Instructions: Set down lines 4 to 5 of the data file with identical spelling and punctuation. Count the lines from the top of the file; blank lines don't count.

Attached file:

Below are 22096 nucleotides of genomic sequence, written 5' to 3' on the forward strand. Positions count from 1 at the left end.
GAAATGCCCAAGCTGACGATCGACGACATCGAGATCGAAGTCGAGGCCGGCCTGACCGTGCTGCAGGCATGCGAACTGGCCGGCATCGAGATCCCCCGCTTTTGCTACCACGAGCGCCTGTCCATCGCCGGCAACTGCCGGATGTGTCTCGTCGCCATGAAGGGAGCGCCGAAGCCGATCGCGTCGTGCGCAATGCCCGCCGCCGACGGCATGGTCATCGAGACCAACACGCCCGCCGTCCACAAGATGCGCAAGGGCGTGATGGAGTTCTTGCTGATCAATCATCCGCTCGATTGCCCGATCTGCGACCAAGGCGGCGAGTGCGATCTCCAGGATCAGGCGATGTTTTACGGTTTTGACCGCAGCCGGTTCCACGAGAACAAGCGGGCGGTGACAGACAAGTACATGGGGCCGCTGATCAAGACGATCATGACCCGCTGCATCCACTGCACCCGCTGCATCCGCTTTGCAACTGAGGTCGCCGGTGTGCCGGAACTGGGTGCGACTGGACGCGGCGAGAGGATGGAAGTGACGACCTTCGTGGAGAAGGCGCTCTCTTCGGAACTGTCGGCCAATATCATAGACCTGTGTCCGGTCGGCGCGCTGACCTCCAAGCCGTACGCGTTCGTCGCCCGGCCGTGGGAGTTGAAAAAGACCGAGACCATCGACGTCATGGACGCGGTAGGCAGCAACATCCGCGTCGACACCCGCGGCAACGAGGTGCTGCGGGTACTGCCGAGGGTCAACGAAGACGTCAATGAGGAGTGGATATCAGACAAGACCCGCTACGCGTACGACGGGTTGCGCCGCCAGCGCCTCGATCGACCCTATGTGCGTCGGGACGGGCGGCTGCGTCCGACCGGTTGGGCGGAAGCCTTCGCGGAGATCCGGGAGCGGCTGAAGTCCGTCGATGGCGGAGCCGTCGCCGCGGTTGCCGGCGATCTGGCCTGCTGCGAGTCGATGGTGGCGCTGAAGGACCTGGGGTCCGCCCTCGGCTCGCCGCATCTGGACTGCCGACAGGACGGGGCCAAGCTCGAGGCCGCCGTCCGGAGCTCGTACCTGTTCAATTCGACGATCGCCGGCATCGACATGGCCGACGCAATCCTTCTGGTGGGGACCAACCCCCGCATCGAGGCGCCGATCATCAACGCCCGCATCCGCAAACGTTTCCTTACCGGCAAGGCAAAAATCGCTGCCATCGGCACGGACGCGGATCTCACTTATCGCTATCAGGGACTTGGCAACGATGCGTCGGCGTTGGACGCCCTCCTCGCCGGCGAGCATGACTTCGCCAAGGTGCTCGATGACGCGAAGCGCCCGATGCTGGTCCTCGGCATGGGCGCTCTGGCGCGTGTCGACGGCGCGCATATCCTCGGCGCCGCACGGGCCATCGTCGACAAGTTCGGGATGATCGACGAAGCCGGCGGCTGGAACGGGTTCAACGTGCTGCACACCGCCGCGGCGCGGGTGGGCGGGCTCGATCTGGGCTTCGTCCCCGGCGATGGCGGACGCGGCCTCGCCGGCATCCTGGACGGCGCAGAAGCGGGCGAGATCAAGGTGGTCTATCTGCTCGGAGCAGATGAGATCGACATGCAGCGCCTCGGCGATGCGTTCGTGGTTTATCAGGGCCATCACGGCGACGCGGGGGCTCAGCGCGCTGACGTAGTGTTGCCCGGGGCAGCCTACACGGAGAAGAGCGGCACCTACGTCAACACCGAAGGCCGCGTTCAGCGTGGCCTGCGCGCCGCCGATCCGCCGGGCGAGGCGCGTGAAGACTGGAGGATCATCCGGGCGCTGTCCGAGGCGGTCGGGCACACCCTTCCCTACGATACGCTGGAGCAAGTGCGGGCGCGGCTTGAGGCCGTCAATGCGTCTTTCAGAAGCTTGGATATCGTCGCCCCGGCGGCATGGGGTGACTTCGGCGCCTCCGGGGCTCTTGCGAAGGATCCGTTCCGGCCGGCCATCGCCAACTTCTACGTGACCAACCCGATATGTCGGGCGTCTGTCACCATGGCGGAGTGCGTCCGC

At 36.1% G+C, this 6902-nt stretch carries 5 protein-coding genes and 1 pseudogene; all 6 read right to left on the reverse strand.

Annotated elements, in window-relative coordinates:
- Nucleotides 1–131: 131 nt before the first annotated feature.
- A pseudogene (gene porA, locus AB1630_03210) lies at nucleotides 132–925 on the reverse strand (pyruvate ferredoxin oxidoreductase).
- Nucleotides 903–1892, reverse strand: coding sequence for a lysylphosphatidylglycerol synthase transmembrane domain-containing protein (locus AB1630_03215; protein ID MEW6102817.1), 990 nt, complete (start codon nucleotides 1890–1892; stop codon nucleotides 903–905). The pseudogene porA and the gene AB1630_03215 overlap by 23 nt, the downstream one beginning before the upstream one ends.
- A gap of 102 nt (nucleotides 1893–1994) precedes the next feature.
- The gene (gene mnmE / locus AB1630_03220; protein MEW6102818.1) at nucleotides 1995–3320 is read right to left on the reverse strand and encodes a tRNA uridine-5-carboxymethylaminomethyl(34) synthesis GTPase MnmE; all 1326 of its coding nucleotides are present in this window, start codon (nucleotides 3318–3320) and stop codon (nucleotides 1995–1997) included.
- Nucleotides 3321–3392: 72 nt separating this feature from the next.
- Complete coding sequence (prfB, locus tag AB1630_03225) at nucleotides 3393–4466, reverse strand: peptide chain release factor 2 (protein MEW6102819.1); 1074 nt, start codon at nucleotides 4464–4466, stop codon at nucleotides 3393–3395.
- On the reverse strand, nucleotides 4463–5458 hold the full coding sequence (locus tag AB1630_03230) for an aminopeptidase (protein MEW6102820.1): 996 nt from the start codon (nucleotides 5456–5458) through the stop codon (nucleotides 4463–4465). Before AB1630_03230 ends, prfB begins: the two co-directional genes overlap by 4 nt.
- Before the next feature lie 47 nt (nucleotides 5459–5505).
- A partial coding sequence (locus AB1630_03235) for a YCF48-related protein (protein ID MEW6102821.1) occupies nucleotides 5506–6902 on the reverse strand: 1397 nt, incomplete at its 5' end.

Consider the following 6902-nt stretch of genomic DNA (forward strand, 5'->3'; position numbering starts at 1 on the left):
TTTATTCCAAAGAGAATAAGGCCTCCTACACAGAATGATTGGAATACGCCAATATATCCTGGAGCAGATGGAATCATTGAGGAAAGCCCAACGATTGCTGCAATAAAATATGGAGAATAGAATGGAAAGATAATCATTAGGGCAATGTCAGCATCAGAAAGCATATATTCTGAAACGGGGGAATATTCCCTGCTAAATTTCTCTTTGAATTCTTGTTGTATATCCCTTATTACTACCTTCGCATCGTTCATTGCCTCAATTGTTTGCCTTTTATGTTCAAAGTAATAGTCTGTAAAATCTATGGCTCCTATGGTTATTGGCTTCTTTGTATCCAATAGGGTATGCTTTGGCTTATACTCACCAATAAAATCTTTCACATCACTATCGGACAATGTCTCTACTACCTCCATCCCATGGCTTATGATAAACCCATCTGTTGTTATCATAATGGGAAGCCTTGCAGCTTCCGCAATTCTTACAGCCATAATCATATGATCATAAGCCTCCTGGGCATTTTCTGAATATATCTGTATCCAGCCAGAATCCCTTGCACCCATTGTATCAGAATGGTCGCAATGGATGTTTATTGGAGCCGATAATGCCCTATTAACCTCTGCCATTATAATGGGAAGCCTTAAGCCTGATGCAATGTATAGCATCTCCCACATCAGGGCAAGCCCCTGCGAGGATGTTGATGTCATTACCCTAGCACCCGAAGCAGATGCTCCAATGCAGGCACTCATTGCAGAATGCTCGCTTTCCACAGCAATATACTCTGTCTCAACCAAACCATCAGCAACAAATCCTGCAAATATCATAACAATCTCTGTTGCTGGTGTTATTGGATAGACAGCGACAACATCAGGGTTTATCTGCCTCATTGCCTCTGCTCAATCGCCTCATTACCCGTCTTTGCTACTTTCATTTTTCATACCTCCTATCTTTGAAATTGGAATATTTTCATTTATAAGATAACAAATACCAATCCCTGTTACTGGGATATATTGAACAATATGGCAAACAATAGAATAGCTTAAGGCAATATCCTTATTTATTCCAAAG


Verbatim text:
Annotated elements, in window-relative coordinates:
- Nucleotides 1–131: 131 nt before the first annotated feature.